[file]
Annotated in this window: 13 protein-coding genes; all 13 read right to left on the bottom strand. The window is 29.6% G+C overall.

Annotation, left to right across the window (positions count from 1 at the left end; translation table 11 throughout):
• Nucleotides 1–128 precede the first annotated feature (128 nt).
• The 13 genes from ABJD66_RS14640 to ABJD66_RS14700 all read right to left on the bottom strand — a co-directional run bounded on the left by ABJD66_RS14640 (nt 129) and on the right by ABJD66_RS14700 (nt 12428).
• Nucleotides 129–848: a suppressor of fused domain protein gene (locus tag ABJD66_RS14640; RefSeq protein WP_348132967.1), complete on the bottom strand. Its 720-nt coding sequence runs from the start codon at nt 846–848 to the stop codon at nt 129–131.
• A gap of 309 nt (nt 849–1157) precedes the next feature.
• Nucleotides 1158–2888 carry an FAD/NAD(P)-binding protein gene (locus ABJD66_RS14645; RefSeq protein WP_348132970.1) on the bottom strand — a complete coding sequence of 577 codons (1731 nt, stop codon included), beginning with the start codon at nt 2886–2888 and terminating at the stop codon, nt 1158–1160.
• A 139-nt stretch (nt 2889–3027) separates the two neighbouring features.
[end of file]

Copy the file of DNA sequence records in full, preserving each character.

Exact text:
Annotated in this window: 13 protein-coding genes; all 13 read right to left on the bottom strand. The window is 29.6% G+C overall.

Annotation, left to right across the window (positions count from 1 at the left end; translation table 11 throughout):
• Nucleotides 1–128 precede the first annotated feature (128 nt).
• The 13 genes from ABJD66_RS14640 to ABJD66_RS14700 all read right to left on the bottom strand — a co-directional run bounded on the left by ABJD66_RS14640 (nt 129) and on the right by ABJD66_RS14700 (nt 12428).
• Nucleotides 129–848: a suppressor of fused domain protein gene (locus tag ABJD66_RS14640; RefSeq protein WP_348132967.1), complete on the bottom strand. Its 720-nt coding sequence runs from the start codon at nt 846–848 to the stop codon at nt 129–131.
• A gap of 309 nt (nt 849–1157) precedes the next feature.
• Nucleotides 1158–2888 carry an FAD/NAD(P)-binding protein gene (locus ABJD66_RS14645; RefSeq protein WP_348132970.1) on the bottom strand — a complete coding sequence of 577 codons (1731 nt, stop codon included), beginning with the start codon at nt 2886–2888 and terminating at the stop codon, nt 1158–1160.
• A 139-nt stretch (nt 2889–3027) separates the two neighbouring features.